It’s the almost inevitable question when you’re meeting new people at a neighborhood cookout, or school or church function, or anywhere you happen to be meeting strangers you’ve never met before.
After the routine “This is…,” the question follows, “So what do you do?”
“I’m a producer/reporter at UNC-TV,” I reply, and then proceed to explain North Carolina Science Now. That explanation drew this response a few weeks ago.
“Well I hope your stories can make a connection for me about why I should care about some of these studies or how they will affect me,” said a Dad at my son’s school. “Science stuff is always way up there,” he told me, motioning with his hand above his head. “Bring it down here and you’ll be doing well," his hand now waving chest high.
Following that neighborly, but also very sound advice, I hope to be a connector in the stories I report for North Carolina Science Now, whether on air, on the web, or in this blog. I’ll get the facts of the story, after all, that’s what a reporter does. But I also want to connect the average person to the science topic and the scientist because I know it’s possible to be clear and accurate at the same time. Too often, scientists talking science and listeners asking questions seem to be speaking alien languages to each other. I hope to accurately substitute the science jargon with language the average viewer/reader can understand.
The beauty of the North Carolina Science Now project is that from our website, we will provide links and educational materials so that those who want more science, or teachers wanting to use the story in their classroom, can easily find what they need.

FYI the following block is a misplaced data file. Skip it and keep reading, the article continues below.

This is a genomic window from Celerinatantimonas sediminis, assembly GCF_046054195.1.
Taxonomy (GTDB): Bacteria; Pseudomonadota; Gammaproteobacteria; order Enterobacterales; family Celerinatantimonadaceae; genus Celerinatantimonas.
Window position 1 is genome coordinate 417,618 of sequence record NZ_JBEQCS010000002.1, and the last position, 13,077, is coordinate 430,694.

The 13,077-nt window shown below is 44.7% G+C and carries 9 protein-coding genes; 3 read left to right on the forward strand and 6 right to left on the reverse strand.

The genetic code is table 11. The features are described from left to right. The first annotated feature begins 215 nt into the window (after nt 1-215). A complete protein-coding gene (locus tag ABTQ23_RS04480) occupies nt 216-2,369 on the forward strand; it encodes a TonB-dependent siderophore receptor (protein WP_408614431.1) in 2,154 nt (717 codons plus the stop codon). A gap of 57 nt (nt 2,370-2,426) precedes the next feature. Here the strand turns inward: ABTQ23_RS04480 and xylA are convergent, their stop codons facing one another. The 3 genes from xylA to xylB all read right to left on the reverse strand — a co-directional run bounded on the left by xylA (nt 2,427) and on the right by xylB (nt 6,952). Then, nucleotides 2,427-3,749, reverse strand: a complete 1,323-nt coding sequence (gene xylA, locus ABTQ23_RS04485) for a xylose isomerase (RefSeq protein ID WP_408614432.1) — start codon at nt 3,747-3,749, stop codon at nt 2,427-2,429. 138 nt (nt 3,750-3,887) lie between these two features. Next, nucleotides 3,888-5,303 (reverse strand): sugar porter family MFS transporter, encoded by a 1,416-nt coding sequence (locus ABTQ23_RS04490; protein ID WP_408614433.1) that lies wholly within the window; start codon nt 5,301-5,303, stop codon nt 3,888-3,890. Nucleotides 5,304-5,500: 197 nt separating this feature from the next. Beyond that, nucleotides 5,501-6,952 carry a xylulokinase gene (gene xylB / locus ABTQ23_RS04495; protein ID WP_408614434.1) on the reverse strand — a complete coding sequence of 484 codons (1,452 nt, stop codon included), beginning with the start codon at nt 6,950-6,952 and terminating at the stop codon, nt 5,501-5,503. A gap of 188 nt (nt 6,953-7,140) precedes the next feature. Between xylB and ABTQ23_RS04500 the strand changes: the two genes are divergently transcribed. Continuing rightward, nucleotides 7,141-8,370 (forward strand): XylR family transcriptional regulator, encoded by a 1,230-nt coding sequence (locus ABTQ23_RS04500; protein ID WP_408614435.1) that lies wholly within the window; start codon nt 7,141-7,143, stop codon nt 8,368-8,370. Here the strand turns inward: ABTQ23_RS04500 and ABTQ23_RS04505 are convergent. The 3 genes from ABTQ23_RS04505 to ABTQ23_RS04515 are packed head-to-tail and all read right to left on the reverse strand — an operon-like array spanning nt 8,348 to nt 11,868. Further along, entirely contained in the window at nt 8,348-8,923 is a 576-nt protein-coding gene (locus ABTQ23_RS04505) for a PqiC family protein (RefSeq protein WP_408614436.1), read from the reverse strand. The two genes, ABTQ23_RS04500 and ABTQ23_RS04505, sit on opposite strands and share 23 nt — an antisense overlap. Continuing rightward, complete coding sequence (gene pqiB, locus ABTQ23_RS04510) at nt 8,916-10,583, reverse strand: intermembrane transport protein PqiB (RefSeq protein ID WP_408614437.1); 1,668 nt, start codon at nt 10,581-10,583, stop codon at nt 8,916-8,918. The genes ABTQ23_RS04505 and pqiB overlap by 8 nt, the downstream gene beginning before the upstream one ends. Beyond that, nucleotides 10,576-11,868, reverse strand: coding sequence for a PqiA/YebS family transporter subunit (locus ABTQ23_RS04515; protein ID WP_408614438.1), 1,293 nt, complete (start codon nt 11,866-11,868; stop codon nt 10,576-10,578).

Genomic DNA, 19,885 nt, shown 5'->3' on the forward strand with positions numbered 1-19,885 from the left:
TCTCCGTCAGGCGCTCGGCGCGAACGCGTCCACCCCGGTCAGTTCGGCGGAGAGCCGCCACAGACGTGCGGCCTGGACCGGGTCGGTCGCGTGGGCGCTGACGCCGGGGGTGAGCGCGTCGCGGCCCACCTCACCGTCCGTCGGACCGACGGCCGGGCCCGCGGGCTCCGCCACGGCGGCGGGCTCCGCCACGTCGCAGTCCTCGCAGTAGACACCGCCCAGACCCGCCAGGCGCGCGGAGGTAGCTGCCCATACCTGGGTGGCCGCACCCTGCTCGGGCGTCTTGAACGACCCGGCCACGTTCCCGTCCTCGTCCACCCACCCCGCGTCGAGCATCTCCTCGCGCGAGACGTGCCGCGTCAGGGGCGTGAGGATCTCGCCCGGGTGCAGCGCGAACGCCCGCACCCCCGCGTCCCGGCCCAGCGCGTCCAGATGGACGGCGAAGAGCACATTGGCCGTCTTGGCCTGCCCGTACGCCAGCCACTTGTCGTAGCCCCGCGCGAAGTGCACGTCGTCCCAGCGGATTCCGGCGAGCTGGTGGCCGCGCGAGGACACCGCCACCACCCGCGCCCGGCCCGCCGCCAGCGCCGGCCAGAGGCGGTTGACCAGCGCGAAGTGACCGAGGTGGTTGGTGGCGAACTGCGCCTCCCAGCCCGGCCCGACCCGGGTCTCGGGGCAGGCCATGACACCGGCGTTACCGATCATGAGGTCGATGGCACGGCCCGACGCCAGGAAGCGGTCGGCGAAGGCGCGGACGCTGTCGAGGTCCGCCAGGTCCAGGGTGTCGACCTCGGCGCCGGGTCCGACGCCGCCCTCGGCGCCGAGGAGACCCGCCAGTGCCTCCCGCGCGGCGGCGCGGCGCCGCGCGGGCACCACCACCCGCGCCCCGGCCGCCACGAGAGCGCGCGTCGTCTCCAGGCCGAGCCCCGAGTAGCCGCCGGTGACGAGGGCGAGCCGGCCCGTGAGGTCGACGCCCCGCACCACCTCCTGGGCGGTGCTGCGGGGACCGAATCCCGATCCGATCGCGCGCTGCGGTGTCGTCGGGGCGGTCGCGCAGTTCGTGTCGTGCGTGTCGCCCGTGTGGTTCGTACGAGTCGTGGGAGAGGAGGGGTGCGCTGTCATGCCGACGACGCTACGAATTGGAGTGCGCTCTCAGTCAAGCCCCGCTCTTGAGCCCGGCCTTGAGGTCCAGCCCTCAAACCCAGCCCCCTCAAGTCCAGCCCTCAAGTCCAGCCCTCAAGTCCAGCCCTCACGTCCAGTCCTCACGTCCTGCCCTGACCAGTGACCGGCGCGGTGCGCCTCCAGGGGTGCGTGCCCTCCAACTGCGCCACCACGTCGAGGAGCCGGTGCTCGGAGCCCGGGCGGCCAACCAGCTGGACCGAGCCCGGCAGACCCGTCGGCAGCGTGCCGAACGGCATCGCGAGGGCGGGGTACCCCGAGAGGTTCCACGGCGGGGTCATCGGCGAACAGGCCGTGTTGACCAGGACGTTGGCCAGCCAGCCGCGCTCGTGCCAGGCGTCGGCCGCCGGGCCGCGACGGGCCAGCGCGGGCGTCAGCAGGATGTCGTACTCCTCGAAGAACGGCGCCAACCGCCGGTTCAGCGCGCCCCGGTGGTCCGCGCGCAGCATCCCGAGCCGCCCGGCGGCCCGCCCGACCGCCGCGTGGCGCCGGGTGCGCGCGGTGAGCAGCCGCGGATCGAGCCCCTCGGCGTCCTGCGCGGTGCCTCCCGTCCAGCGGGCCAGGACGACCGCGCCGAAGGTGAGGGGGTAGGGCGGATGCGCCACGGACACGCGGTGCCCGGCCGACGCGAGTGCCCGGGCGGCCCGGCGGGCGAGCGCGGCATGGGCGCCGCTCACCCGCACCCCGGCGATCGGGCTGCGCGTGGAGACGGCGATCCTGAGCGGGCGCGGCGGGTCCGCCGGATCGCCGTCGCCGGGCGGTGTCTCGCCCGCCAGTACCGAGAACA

We live in a state with an incredible amount of scientific activity. There are fantastic universities, high tech and bio-science companies located here. But science isn’t limited to what happens in those institutions. I’m looking for stories everywhere and in everyday life because I believe helping people understand science can benefit all of us in ways large and small. Doctors and patients can better explain medical treatments. Investors and entrepreneurs can get a better idea of what a product can do or what researchers hope to discover. Finally, lawmakers can get an understanding of what funding for scientific research can produce.
I also believe educating people on the importance of science is key to America's competitiveness in the 21st century economy.
As a reporter, a connector, and a life-long fan of all things science, I’m excited about this adventure discovering what’s happening in North Carolina Science Now. I hope you will join me.
- Frank Graff
Frank Graff is a producer/reporter with UNC-TV, focusing on North Carolina Science Now, a weekly science series that airs Wednesdays, beginning in August 2013, as part of North Carolina Now on UNC-TV. In addition to producing these special segments, Frank will provide additional information related to his stories through this North Carolina Science Now Reporter's Blog!